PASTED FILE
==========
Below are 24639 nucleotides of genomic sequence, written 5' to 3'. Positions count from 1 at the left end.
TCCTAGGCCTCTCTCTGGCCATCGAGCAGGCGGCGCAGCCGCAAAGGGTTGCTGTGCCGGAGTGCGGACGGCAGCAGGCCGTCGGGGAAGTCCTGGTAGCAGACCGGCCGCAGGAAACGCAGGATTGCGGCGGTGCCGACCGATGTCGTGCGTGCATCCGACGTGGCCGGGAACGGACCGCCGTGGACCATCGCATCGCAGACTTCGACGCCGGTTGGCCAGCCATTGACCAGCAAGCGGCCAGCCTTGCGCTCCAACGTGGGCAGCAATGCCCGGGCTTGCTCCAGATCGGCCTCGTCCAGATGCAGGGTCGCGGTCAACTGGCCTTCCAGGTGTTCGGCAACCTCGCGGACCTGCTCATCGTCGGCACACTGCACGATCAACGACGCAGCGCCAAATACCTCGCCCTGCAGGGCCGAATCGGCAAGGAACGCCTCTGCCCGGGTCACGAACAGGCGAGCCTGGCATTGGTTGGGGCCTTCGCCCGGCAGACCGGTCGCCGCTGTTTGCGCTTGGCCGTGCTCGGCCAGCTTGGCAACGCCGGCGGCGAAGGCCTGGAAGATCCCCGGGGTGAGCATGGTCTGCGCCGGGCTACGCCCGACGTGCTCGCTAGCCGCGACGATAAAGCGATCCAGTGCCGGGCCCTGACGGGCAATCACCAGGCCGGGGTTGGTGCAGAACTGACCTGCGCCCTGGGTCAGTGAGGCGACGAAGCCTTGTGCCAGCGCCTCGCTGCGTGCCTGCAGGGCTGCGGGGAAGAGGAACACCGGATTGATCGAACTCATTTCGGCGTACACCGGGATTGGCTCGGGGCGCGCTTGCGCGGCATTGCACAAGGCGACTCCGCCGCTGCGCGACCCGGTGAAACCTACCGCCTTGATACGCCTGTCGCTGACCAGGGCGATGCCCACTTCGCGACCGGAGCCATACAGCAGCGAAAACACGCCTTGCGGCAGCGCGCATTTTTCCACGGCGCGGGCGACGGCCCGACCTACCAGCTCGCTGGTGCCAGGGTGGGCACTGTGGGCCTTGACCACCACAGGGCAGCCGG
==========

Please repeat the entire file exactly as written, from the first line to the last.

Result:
Below are 24639 nucleotides of genomic sequence, written 5' to 3'. Positions count from 1 at the left end.
TCCTAGGCCTCTCTCTGGCCATCGAGCAGGCGGCGCAGCCGCAAAGGGTTGCTGTGCCGGAGTGCGGACGGCAGCAGGCCGTCGGGGAAGTCCTGGTAGCAGACCGGCCGCAGGAAACGCAGGATTGCGGCGGTGCCGACCGATGTCGTGCGTGCATCCGACGTGGCCGGGAACGGACCGCCGTGGACCATCGCATCGCAGACTTCGACGCCGGTTGGCCAGCCATTGACCAGCAAGCGGCCAGCCTTGCGCTCCAACGTGGGCAGCAATGCCCGGGCTTGCTCCAGATCGGCCTCGTCCAGATGCAGGGTCGCGGTCAACTGGCCTTCCAGGTGTTCGGCAACCTCGCGGACCTGCTCATCGTCGGCACACTGCACGATCAACGACGCAGCGCCAAATACCTCGCCCTGCAGGGCCGAATCGGCAAGGAACGCCTCTGCCCGGGTCACGAACAGGCGAGCCTGGCATTGGTTGGGGCCTTCGCCCGGCAGACCGGTCGCCGCTGTTTGCGCTTGGCCGTGCTCGGCCAGCTTGGCAACGCCGGCGGCGAAGGCCTGGAAGATCCCCGGGGTGAGCATGGTCTGCGCCGGGCTACGCCCGACGTGCTCGCTAGCCGCGACGATAAAGCGATCCAGTGCCGGGCCCTGACGGGCAATCACCAGGCCGGGGTTGGTGCAGAACTGACCTGCGCCCTGGGTCAGTGAGGCGACGAAGCCTTGTGCCAGCGCCTCGCTGCGTGCCTGCAGGGCTGCGGGGAAGAGGAACACCGGATTGATCGAACTCATTTCGGCGTACACCGGGATTGGCTCGGGGCGCGCTTGCGCGGCATTGCACAAGGCGACTCCGCCGCTGCGCGACCCGGTGAAACCTACCGCCTTGATACGCCTGTCGCTGACCAGGGCGATGCCCACTTCGCGACCGGAGCCATACAGCAGCGAAAACACGCCTTGCGGCAGCGCGCATTTTTCCACGGCGCGGGCGACGGCCCGACCTACCAGCTCGCTGGTGCCAGGGTGGGCACTGTGGGCCTTGACCACCACAGGGCAGCCGG